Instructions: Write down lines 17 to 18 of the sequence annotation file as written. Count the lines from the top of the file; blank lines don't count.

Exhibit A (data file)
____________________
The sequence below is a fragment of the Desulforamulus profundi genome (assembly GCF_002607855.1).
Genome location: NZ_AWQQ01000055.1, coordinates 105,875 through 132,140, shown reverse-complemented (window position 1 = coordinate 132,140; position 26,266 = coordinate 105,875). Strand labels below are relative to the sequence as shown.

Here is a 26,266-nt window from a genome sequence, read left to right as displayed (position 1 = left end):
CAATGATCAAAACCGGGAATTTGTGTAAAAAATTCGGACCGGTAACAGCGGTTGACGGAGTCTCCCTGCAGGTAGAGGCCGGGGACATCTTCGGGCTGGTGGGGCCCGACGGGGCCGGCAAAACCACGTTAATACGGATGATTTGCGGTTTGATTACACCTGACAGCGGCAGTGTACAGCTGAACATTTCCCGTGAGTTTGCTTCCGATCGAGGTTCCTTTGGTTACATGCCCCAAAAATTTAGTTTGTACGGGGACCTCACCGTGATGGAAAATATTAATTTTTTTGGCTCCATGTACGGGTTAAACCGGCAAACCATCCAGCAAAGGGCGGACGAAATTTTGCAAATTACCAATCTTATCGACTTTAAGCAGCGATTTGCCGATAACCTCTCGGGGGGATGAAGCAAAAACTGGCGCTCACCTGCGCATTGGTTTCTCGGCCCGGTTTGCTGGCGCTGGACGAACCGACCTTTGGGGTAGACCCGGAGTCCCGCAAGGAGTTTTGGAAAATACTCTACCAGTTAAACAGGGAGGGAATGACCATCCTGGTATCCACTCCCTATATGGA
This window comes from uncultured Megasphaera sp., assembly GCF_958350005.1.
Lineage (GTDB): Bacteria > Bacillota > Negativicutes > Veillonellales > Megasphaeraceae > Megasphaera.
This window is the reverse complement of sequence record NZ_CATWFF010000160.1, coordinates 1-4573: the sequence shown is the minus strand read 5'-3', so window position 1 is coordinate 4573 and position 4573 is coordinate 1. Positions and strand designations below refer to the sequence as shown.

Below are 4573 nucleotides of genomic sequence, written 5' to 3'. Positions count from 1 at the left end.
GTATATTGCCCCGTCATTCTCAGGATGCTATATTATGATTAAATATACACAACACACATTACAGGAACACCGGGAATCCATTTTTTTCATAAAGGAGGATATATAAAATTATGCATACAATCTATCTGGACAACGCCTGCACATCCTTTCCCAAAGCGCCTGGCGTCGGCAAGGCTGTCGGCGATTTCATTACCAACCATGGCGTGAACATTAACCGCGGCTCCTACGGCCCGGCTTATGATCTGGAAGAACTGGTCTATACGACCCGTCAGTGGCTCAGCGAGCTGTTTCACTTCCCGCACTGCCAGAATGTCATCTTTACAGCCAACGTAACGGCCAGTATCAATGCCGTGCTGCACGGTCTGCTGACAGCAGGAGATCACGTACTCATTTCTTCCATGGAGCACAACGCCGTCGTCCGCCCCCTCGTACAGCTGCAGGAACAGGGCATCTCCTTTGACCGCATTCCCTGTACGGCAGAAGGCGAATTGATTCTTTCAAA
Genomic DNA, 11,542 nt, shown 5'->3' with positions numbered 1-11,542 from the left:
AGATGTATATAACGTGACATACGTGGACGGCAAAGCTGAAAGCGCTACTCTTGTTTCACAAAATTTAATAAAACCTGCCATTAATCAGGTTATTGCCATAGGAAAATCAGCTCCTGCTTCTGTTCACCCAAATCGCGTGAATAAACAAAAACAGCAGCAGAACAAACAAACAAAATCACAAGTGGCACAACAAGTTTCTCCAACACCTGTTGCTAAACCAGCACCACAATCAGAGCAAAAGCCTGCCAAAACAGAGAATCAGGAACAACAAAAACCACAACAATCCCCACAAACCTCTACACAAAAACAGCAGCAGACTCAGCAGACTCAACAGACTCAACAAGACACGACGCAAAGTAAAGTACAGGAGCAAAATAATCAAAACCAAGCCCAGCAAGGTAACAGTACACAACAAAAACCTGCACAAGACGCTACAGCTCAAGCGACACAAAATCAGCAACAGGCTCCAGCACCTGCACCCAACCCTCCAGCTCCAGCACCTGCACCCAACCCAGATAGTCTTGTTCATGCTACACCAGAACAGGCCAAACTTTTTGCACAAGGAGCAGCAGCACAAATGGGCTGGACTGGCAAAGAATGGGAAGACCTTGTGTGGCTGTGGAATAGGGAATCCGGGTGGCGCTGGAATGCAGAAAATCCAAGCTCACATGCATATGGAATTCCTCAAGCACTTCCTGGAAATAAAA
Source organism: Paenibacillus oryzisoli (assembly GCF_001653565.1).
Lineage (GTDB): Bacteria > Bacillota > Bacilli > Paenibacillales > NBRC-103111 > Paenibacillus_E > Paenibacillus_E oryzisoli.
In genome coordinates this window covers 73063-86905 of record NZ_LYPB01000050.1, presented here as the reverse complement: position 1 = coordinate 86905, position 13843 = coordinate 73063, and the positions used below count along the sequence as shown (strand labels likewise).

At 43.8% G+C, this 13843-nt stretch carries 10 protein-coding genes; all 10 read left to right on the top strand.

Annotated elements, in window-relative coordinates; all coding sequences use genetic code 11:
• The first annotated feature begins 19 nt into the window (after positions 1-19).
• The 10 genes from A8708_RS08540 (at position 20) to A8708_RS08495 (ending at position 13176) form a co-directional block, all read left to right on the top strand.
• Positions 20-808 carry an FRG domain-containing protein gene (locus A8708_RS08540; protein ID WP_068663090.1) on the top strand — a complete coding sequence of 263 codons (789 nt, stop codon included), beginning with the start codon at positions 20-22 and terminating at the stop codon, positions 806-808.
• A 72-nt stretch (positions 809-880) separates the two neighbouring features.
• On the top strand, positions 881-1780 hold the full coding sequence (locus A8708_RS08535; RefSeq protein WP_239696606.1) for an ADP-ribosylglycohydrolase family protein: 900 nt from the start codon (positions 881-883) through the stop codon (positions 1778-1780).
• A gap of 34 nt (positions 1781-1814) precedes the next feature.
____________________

• The first annotated feature begins 19 nt into the window (after positions 1-19).
• The 10 genes from A8708_RS08540 (at position 20) to A8708_RS08495 (ending at position 13176) form a co-directional block, all read left to right on the top strand.